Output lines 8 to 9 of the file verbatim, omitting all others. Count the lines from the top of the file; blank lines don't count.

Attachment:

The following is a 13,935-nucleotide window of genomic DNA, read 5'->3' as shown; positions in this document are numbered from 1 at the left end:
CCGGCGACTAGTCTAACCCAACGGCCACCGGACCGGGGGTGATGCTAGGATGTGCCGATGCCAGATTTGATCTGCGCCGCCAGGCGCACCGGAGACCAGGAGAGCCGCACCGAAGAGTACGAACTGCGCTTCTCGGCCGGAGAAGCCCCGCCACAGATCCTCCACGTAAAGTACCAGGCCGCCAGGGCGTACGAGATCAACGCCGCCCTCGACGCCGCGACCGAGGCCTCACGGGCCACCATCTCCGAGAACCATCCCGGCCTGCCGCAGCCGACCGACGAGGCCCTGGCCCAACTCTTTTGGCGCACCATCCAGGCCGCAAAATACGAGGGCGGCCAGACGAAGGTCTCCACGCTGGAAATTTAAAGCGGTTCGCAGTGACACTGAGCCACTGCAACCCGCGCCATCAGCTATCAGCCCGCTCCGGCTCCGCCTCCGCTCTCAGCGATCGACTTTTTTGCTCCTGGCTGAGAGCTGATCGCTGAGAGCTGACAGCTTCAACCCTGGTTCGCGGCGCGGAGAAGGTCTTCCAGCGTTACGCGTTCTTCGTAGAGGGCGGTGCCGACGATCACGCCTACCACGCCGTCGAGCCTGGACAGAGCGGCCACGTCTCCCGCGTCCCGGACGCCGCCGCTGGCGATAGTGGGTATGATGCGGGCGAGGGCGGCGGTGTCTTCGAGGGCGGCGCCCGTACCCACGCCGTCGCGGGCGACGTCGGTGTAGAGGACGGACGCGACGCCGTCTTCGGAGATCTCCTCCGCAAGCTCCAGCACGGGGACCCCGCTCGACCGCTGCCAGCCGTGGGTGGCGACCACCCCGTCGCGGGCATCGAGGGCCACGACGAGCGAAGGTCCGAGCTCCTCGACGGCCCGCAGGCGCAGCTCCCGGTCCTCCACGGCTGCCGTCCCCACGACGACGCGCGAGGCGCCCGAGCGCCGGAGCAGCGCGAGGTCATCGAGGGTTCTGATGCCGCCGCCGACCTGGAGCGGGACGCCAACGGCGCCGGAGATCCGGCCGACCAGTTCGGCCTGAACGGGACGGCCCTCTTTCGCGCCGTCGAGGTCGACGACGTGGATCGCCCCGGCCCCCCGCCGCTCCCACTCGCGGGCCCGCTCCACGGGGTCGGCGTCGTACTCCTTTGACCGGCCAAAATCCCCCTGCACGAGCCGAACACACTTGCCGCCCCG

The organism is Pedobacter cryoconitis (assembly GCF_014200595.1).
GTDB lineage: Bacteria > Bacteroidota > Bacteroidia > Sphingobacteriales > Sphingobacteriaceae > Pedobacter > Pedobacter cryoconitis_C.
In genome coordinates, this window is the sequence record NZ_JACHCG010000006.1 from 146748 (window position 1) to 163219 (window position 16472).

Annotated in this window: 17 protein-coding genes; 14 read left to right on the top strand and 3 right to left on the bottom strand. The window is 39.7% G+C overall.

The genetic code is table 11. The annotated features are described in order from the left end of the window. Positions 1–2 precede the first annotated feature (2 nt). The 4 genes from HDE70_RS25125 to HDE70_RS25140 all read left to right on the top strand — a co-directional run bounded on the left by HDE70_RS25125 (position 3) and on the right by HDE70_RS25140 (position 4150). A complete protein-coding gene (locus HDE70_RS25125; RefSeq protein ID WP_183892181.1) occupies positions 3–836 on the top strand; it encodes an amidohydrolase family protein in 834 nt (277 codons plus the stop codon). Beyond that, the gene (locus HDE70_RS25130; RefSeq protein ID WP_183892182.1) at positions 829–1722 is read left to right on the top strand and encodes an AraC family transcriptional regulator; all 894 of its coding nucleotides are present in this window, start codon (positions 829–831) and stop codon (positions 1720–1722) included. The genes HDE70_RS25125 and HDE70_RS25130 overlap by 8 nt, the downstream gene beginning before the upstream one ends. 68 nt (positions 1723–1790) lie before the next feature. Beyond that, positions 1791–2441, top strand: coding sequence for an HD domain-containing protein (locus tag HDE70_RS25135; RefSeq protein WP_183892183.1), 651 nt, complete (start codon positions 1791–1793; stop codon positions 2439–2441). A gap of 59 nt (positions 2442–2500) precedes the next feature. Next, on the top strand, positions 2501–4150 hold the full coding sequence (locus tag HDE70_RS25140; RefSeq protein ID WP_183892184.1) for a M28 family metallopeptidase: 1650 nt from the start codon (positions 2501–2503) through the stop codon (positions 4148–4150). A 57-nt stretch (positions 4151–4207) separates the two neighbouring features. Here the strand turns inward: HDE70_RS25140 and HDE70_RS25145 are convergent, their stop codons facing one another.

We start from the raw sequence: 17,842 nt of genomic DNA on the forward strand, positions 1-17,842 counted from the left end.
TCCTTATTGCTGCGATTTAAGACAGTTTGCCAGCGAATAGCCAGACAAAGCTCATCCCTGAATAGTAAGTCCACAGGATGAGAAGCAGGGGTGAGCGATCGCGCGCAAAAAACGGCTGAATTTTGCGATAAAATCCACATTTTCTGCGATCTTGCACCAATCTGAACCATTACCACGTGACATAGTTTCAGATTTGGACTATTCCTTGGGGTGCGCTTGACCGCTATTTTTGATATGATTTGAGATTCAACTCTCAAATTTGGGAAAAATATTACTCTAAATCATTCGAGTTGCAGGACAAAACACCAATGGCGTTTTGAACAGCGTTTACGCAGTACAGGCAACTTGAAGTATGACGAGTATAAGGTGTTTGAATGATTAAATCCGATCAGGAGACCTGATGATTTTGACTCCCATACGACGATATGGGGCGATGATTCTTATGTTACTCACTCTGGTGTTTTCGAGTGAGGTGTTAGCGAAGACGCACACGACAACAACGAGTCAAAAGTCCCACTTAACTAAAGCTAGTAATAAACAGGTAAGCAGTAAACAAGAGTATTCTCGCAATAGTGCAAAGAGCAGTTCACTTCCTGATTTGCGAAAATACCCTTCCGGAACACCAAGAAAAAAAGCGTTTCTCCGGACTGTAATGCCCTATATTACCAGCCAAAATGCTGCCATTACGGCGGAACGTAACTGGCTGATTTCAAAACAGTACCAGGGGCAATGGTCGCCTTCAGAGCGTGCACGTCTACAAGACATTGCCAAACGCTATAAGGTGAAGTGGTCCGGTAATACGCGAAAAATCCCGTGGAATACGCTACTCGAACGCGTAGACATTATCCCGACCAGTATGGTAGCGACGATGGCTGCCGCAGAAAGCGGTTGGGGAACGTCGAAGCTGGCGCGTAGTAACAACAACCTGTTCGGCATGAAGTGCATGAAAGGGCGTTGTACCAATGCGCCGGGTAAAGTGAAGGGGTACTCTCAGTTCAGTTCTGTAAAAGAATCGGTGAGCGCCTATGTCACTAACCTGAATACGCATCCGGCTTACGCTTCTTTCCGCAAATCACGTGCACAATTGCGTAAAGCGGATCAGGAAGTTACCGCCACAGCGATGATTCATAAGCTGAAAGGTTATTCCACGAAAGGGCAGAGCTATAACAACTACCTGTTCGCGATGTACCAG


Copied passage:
We start from the raw sequence: 17,842 nt of genomic DNA on the forward strand, positions 1-17,842 counted from the left end.
TCCTTATTGCTGCGATTTAAGACAGTTTGCCAGCGAATAGCCAGACAAAGCTCATCCCTGAATAGTAAGTCCACAGGATGAGAAGCAGGGGTGAGCGATCGCGCGCAAAAAACGGCTGAATTTTGCGATAAAATCCACATTTTCTGCGATCTTGCACCAATCTGAACCATTACCACGTGACATAGTTTCAGATTTGGACTATTCCTTGGGGTGCGCTTGACCGCTATTTTTGATATGATTTGAGATTCAACTCTCAAATTTGGGAAAAATATTACTCTAAATCATTCGAGTTGCAGGACAAAACACCAATGGCGTTTTGAACAGCGTTTACGCAGTACAGGCAACTTGAAGTATGACGAGTATAAGGTGTTTGAATGATTAAATCCGATCAGGAGACCTGATGATTTTGACTCCCATACGACGATATGGGGCGATGATTCTTATGTTACTCACTCTGGTGTTTTCGAGTGAGGTGTTAGCGAAGACGCACACGACAACAACGAGTCAAAAGTCCCACTTAACTAAAGCTAGTAATAAACAGGTAAGCAGTAAACAAGAGTATTCTCGCAATAGTGCAAAGAGCAGTTCACTTCCTGATTTGCGAAAATACCCTTCCGGAACACCAAGAAAAAAAGCGTTTCTCCGGACTGTAATGCCCTATATTACCAGCCAAAATGCTGCCATTACGGCGGAACGTAACTGGCTGATTTCAAAACAGTACCAGGGGCAATGGTCGCCTTCAGAGCGTGCACGTCTACAAGACATTGCCAAACGCTATAAGGTGAAGTGGTCCGGTAATACGCGAAAAATCCCGTGGAATACGCTACTCGAACGCGTAGACATTATCCCGACCAGTATGGTAGCGACGATGGCTGCCGCAGAAAGCGGTTGGGGAACGTCGAAGCTGGCGCGTAGTAACAACAACCTGTTCGGCATGAAGTGCATGAAAGGGCGTTGTACCAATGCGCCGGGTAAAGTGAAGGGGTACTCTCAGTTCAGTTCTGTAAAAGAATCGGTGAGCGCCTATGTCACTAACCTGAATACGCATCCGGCTTACGCTTCTTTCCGCAAATCACGTGCACAATTGCGTAAAGCGGATCAGGAAGTTACCGCCACAGCGATGATTCATAAGCTGAAAGGTTATTCCACGAAAGGGCAGAGCTATAACAACTACCTGTTCGCGATGTACCAG